Stockland Green School’s Mission to Support Mental Health

The World Health Organisation (WHO) defines mental health as a state of well-being in which the individual realises his or her abilities, can cope with the normal stresses of life, work productively and fruitfully, and can contribute to his or her community. (World Health Organisation; WHO 2014). 

Stockland Green School is dedicated to promoting positive mental health for all our students. We continuously strive to identify early indicators of poor mental health and respond promptly. We implement practical, relevant, and effective mental health procedures to ensure a safe environment for our students ensuring the best possible educational outcomes for every student. 

Our priority is to fulfil our statutory obligation to promote the welfare of children. We are committed to preventing any potential harm to the mental and physical development of our children, as outlined in the Keeping Children Safe in Education guidelines. 

Staff Roles and Responsibilities 

Staff members have a crucial role in promoting positive mental health. It is our collective responsibility to identify early warning signs and to ensure students receive the appropriate support. If necessary, we will refer students to key members of staff who have specific roles in addressing mental health needs. 

  • Senior Mental Health Lead – Mrs Goode 
  • Strategic Lead for Social, Emotional, and Mental Health – Miss Bowen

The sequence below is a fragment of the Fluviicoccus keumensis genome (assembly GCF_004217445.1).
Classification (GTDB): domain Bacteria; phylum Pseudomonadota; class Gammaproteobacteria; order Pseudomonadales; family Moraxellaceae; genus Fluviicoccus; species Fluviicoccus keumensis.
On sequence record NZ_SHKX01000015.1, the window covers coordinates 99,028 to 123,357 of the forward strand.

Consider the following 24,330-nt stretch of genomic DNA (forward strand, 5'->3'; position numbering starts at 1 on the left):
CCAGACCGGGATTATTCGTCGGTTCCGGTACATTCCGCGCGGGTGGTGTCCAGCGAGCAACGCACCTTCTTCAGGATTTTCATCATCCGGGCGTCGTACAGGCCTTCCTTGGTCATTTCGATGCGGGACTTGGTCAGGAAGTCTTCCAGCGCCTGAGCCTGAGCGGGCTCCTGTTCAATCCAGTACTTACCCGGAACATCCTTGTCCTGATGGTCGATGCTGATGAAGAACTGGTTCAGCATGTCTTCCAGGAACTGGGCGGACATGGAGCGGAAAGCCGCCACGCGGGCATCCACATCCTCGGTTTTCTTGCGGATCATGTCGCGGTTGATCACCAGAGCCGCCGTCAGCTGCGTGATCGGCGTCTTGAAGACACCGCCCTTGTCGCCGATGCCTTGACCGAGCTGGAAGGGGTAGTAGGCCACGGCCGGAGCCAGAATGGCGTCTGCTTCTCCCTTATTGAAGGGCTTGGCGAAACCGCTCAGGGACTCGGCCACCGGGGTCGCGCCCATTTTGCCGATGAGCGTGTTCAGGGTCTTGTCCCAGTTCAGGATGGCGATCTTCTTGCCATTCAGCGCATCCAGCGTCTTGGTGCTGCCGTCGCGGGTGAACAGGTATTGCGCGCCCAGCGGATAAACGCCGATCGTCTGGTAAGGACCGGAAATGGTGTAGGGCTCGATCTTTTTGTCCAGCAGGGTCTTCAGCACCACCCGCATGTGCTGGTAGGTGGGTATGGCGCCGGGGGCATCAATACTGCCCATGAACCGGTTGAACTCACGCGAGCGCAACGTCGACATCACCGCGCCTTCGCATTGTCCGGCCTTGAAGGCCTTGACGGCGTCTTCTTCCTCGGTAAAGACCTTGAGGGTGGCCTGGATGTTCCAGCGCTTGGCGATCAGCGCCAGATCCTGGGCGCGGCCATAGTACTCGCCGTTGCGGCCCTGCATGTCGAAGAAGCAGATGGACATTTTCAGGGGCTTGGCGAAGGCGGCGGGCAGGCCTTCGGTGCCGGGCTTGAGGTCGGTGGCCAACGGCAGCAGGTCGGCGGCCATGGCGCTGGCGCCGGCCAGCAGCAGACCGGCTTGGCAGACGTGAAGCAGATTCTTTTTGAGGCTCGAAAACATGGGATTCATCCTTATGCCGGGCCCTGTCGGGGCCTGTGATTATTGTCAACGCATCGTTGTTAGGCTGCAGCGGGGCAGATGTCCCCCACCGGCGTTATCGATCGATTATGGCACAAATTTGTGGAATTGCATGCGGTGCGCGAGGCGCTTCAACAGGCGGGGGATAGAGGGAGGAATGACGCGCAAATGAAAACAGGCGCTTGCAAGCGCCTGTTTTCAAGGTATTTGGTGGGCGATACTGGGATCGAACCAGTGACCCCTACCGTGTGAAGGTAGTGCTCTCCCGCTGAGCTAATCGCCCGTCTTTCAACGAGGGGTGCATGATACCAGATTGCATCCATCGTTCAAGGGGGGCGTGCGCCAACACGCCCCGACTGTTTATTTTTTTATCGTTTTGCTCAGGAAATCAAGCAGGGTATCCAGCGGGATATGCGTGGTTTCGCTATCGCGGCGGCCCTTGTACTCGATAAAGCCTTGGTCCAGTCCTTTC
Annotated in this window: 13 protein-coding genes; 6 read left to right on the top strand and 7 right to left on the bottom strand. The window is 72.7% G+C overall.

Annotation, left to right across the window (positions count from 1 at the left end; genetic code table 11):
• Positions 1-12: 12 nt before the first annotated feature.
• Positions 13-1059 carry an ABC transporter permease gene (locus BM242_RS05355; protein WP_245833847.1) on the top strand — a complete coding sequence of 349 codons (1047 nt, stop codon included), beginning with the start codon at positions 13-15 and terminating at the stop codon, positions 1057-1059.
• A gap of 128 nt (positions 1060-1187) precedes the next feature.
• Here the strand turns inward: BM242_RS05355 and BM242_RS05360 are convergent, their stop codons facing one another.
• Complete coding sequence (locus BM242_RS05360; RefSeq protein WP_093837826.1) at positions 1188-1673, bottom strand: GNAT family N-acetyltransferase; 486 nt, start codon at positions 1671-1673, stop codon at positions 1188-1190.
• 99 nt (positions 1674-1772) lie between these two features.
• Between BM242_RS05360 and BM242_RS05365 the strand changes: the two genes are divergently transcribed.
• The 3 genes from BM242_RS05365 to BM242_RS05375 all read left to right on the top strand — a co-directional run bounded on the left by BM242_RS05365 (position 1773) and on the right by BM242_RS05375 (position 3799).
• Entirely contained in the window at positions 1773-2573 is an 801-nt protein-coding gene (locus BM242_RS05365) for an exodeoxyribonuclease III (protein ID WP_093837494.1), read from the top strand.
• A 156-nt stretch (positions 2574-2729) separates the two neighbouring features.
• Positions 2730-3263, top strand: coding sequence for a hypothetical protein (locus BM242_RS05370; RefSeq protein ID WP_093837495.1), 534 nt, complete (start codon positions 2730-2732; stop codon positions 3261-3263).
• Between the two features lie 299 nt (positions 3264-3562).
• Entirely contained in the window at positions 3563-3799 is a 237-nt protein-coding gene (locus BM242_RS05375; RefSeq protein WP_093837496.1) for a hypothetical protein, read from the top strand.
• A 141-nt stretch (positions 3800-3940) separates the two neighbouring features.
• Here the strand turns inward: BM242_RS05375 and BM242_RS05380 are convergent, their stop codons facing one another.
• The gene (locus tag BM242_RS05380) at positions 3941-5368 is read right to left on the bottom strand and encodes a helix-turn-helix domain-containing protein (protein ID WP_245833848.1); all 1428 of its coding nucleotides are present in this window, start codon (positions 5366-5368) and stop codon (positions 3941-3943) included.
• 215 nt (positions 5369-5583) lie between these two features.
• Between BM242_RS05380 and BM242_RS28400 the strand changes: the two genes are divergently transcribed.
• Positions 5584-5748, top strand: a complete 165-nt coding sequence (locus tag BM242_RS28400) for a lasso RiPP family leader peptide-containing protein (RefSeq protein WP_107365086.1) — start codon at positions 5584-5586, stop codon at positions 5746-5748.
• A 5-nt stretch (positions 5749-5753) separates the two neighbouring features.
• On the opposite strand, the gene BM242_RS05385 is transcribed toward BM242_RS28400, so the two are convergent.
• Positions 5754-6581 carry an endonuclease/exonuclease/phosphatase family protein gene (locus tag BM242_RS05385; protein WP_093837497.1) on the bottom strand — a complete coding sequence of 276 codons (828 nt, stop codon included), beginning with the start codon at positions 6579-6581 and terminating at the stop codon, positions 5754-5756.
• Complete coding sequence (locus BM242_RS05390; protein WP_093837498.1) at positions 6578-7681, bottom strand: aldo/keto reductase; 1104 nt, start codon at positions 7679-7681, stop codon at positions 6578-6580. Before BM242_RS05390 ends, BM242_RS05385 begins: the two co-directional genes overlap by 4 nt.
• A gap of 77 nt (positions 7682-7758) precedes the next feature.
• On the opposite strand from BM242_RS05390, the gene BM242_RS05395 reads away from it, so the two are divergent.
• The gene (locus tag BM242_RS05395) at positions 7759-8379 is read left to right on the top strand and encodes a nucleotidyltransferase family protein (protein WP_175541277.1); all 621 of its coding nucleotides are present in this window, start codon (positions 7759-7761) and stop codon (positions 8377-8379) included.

• Designated Senior Lead for Safeguarding – Mr Beeston 
  • Deputy Designated Lead for Safeguarding – Miss Beech 
  • PSHE Lead – Miss Lee 
  • Special Education Needs and Disabilities Co-Ordinator (SENDco)- Mrs Gatford  
  • Pastoral Leaders – Mr Birch (Rae), Miss Blanchette (Cole), Miss Connaire (Tame) 
  • PRIDE Support Team – Mrs Sims, Miss Morgan and Miss Bowen 

Within the staff body we have four qualified mental health first aiders and many of our teachers and support staff continue to seek further and ongoing training. 


Our school is committed to providing an inclusive curriculum that helps students develop emotional regulation skills and prioritise their mental and physical health through the curriculum, form time take overs, assemblies, wellbeing weeks and the wider opportunities we provide. For example, students will learn about the importance of sleep, exercise, and healthy eating, as well as strategies for managing their emotions and seeking support. Personal Social and Health Education (PSHE) and Relationship, Sex, and Health Education (RSE) will address the specific concerns of each cohort. In addition to the curriculum, our assembly programme will promote good mental health and resilience and inform students.  

We believe that personal development plays a crucial role in building resilience and confidence among our students. To achieve this, we encourage our students to participate in various personal development opportunities and school projects. Additionally, we ensure that relevant staff members are well-trained to teach mental health and relationships, sex, and health education confidently, following the guidelines set by the PSHE Association.  

Whole School Ethos and Environment 

Creating a positive and emotionally secure classroom environment is crucial to fostering good behaviour and promoting a healthy school culture. At Stockland Green School, we are committed to being a Trauma-Informed School, and our staff prioritise the welfare and safety of all our students. We make reasonable adjustments to the classroom environment to help students who may be struggling with their mental health to succeed academically and personally. We take great pride in providing a supportive and inclusive learning environment for all our students.